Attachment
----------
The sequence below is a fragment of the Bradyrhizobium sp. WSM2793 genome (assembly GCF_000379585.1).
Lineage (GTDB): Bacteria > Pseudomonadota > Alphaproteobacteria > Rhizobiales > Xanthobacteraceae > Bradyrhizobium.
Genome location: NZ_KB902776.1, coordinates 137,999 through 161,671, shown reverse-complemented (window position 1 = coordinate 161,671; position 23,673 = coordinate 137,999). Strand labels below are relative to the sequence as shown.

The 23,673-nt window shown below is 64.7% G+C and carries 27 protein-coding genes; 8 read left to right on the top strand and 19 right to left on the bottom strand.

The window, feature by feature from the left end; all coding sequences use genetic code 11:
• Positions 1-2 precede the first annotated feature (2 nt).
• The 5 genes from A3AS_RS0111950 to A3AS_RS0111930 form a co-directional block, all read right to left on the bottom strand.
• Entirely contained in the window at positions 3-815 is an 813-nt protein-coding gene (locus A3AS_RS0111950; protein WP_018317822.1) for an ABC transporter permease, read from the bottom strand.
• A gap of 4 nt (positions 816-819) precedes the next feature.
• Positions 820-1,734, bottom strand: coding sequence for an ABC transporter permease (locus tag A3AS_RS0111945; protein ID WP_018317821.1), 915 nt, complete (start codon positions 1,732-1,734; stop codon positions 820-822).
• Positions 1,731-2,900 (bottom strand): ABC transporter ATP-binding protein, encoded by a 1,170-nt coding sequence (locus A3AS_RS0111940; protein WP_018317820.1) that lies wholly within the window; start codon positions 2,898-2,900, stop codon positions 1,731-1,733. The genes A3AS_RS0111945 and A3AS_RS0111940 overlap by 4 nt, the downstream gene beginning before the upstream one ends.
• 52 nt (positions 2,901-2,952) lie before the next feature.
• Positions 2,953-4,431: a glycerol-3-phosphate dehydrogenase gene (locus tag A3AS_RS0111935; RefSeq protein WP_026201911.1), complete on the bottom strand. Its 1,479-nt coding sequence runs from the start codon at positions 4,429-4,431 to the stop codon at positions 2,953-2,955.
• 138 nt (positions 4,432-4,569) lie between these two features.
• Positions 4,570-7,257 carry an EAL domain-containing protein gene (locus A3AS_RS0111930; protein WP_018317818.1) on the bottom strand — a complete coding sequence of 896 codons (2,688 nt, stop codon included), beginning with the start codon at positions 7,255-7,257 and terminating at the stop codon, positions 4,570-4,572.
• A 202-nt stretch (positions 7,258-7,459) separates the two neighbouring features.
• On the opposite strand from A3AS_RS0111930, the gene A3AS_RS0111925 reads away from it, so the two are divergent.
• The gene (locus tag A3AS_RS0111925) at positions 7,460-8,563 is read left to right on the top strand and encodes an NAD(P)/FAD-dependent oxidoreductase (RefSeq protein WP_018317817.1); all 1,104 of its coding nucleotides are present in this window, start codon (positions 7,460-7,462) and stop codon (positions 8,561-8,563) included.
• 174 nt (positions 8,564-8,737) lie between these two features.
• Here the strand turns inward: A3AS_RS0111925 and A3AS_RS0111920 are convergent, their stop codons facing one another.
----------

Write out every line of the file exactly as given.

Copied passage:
The sequence below is a fragment of the Bradyrhizobium sp. WSM2793 genome (assembly GCF_000379585.1).
Lineage (GTDB): Bacteria > Pseudomonadota > Alphaproteobacteria > Rhizobiales > Xanthobacteraceae > Bradyrhizobium.
Genome location: NZ_KB902776.1, coordinates 137,999 through 161,671, shown reverse-complemented (window position 1 = coordinate 161,671; position 23,673 = coordinate 137,999). Strand labels below are relative to the sequence as shown.

The 23,673-nt window shown below is 64.7% G+C and carries 27 protein-coding genes; 8 read left to right on the top strand and 19 right to left on the bottom strand.

The window, feature by feature from the left end; all coding sequences use genetic code 11:
• Positions 1-2 precede the first annotated feature (2 nt).
• The 5 genes from A3AS_RS0111950 to A3AS_RS0111930 form a co-directional block, all read right to left on the bottom strand.
• Entirely contained in the window at positions 3-815 is an 813-nt protein-coding gene (locus A3AS_RS0111950; protein WP_018317822.1) for an ABC transporter permease, read from the bottom strand.
• A gap of 4 nt (positions 816-819) precedes the next feature.
• Positions 820-1,734, bottom strand: coding sequence for an ABC transporter permease (locus tag A3AS_RS0111945; protein ID WP_018317821.1), 915 nt, complete (start codon positions 1,732-1,734; stop codon positions 820-822).
• Positions 1,731-2,900 (bottom strand): ABC transporter ATP-binding protein, encoded by a 1,170-nt coding sequence (locus A3AS_RS0111940; protein WP_018317820.1) that lies wholly within the window; start codon positions 2,898-2,900, stop codon positions 1,731-1,733. The genes A3AS_RS0111945 and A3AS_RS0111940 overlap by 4 nt, the downstream gene beginning before the upstream one ends.
• 52 nt (positions 2,901-2,952) lie before the next feature.
• Positions 2,953-4,431: a glycerol-3-phosphate dehydrogenase gene (locus tag A3AS_RS0111935; RefSeq protein WP_026201911.1), complete on the bottom strand. Its 1,479-nt coding sequence runs from the start codon at positions 4,429-4,431 to the stop codon at positions 2,953-2,955.
• 138 nt (positions 4,432-4,569) lie between these two features.
• Positions 4,570-7,257 carry an EAL domain-containing protein gene (locus A3AS_RS0111930; protein WP_018317818.1) on the bottom strand — a complete coding sequence of 896 codons (2,688 nt, stop codon included), beginning with the start codon at positions 7,255-7,257 and terminating at the stop codon, positions 4,570-4,572.
• A 202-nt stretch (positions 7,258-7,459) separates the two neighbouring features.
• On the opposite strand from A3AS_RS0111930, the gene A3AS_RS0111925 reads away from it, so the two are divergent.
• The gene (locus tag A3AS_RS0111925) at positions 7,460-8,563 is read left to right on the top strand and encodes an NAD(P)/FAD-dependent oxidoreductase (RefSeq protein WP_018317817.1); all 1,104 of its coding nucleotides are present in this window, start codon (positions 7,460-7,462) and stop codon (positions 8,561-8,563) included.
• 174 nt (positions 8,564-8,737) lie between these two features.
• Here the strand turns inward: A3AS_RS0111925 and A3AS_RS0111920 are convergent, their stop codons facing one another.